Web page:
We have written a few blogs over the last number of months dealing with the issue of whether it is safe for children to return to school, or whether education during COVID-19 is an educational matter or one of health. One of the most interesting parts of the law is the nuance in various situations. In a recent decision from the Ontario Superior Court of Justice, the court was asked to rule on whether a child’s predisposition to a disease is enough to allow a parent to keep her from school.

Parents cannot agree on school attendance

The parties have a ten-year-old daughter who is in grade 5. While the parents were able to agree on which school the child should attend, they were not able to agree on whether she should attend school virtually or in-person. The father sought an order that she attend school virtually. The mother, on the other hand, wants the child to attend in-person.

The dispute was largely the result of whether it would be healthy for the child to attend school. The father stated that she had pneumonia in the past and that she is genetically disposed to an autoimmune disorder called ankylosing spondylitis, with which the father has also been diagnosed. While the daughter does not have the condition, he states there is a “probability” she carries it. As a result, he claimed in-person schooling would be a threat to both his and the daughter’s health.

The mother told the court that the child has difficulties in reading and writing and has had an Individual Education Plan designed for her. The mother said that attending school through this plan would be the best way for the child to succeed at school. The mother also presented a letter from the child’s doctor, stating she does not currently have any medical conditions.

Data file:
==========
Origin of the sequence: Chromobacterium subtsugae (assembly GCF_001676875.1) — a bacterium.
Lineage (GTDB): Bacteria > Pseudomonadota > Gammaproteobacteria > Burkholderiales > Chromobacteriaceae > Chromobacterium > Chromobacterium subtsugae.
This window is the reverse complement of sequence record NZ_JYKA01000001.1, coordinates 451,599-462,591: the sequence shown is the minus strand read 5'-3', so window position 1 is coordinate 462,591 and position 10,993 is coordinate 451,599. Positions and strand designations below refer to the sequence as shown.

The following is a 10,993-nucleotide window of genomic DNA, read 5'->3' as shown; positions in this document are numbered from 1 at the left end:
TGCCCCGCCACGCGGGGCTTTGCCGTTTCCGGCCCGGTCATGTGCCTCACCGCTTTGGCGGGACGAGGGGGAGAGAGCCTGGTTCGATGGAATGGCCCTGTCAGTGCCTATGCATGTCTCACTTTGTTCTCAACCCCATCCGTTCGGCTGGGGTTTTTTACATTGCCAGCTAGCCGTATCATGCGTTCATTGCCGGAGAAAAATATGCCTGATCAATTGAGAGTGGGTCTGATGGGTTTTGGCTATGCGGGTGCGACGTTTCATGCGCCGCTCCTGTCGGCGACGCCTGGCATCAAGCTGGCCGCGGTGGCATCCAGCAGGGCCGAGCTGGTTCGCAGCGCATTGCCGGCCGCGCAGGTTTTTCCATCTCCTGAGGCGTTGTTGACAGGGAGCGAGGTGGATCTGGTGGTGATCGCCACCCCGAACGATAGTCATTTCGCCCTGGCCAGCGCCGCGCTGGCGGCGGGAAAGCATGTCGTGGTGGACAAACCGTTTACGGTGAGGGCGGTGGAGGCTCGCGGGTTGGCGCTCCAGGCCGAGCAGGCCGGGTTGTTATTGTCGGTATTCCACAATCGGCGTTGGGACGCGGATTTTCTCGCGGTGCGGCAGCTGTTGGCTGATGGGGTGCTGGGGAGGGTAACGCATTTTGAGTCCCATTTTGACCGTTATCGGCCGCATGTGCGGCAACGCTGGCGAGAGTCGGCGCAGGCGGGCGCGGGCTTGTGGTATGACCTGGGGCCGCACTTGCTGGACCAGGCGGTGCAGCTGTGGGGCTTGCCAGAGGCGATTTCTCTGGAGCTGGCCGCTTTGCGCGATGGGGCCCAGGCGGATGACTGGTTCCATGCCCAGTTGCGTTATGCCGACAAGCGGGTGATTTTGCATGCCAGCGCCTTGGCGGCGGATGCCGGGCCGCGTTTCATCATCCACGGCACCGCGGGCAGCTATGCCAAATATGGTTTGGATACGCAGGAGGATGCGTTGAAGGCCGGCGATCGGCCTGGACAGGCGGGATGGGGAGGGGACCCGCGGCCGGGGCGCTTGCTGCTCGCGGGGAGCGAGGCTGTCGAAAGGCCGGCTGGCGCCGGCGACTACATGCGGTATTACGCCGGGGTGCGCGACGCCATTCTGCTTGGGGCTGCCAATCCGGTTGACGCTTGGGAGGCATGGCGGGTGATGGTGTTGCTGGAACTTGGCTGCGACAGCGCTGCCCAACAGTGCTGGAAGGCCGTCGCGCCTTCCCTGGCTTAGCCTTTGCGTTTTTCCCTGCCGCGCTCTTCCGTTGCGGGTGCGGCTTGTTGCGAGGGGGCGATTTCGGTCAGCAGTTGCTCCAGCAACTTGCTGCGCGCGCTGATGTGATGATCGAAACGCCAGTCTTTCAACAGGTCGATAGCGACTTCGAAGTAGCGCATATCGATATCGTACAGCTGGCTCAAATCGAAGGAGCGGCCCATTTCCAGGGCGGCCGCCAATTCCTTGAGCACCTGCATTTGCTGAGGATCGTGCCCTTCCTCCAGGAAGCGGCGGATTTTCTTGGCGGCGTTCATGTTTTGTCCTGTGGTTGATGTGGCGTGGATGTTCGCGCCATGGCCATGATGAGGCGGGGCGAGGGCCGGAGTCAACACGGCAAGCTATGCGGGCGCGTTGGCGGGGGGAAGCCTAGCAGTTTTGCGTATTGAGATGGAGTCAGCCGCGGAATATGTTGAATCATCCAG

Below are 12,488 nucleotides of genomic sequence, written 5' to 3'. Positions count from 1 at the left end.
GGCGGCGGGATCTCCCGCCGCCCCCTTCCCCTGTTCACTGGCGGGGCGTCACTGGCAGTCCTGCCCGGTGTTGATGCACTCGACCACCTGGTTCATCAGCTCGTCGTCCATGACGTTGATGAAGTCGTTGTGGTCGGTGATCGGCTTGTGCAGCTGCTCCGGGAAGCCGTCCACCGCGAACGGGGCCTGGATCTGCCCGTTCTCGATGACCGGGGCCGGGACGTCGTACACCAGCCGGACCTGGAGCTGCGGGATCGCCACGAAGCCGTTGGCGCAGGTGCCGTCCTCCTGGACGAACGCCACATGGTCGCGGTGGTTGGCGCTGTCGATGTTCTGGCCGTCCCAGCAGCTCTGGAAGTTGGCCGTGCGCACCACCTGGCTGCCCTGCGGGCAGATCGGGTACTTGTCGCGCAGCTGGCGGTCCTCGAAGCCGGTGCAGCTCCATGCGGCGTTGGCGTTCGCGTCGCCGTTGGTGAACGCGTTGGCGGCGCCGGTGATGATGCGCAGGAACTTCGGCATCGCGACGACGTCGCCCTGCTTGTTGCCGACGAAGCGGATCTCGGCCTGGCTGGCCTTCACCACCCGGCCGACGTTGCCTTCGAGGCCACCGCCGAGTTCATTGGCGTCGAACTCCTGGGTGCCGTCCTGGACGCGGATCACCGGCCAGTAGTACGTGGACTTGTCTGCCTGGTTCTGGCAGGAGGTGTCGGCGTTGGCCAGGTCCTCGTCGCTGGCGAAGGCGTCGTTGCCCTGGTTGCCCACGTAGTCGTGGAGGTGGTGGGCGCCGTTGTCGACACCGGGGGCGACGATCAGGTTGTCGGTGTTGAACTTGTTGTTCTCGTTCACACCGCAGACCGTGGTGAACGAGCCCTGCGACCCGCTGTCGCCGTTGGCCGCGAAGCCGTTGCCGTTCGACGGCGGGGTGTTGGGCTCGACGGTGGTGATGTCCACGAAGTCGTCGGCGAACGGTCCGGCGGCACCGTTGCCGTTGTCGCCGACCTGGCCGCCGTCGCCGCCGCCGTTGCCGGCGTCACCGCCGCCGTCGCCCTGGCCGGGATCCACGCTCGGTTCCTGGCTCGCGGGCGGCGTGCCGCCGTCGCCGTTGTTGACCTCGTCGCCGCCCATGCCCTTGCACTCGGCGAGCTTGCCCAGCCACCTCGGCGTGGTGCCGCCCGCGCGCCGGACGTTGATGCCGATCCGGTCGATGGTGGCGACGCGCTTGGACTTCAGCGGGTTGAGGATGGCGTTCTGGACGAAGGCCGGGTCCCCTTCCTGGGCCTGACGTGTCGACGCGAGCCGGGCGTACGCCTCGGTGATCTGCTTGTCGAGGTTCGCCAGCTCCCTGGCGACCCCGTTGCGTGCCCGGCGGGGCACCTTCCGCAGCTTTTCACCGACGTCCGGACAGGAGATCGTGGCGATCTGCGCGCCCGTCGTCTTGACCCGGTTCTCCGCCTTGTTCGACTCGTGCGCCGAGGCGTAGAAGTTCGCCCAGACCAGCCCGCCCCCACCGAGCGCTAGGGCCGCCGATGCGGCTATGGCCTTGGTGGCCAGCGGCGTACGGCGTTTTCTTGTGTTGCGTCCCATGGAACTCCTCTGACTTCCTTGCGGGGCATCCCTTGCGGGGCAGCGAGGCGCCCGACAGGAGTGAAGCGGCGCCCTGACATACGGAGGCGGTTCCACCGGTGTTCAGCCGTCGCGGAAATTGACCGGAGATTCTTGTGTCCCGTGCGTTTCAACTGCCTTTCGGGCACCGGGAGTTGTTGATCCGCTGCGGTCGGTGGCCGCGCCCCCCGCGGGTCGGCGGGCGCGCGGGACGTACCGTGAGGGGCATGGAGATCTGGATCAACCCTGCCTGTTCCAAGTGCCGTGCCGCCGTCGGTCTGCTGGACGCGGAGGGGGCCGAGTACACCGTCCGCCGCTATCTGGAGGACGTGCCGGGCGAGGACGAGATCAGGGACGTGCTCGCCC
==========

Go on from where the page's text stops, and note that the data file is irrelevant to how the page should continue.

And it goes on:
What is in the best interest of the child?

The court recognized that each of the parents is looking to secure the best interests of the child, but have different opinions on how to best do so. The debate about in-person or virtual schooling is a common one for many people, even those without underlying health concerns.

The decision cited a recent statement from the court in another decision from earlier in the year where the court stated that the Ontario government is in a better position than the court when it comes to assessing school attendance risks. With the government concluding along with medical experts that while it is not 100% safe to return to school, the balancing of mental health, psychological, academic, and social interests means that in-person schooling is appropriate at this time.

As for the child’s likelihood of developing the condition her father has, the court relied on the physician’s statement that she does not currently have a medical condition that would put her at risk. With that being the only medical evidence available at the time, the court found it was safe for the child to return to school, adding that the benefits of her doing so outweigh the potential risk to her father, who has the condition.

Separation, divorce, and other family disputes are tough to work through even when there isn’t a global health pandemic occurring. The situations that many families are currently in may compound these stresses. If you are contemplating a separation or divorce, your best short term plan is to contact an experienced family lawyer immediately to understand your options, and to formulate a strategy for moving forward. Contact the knowledgeable, effective, and compassionate family lawyer Lex Arbesman at NULaw online or at 416-481-5604 to book a consultation.

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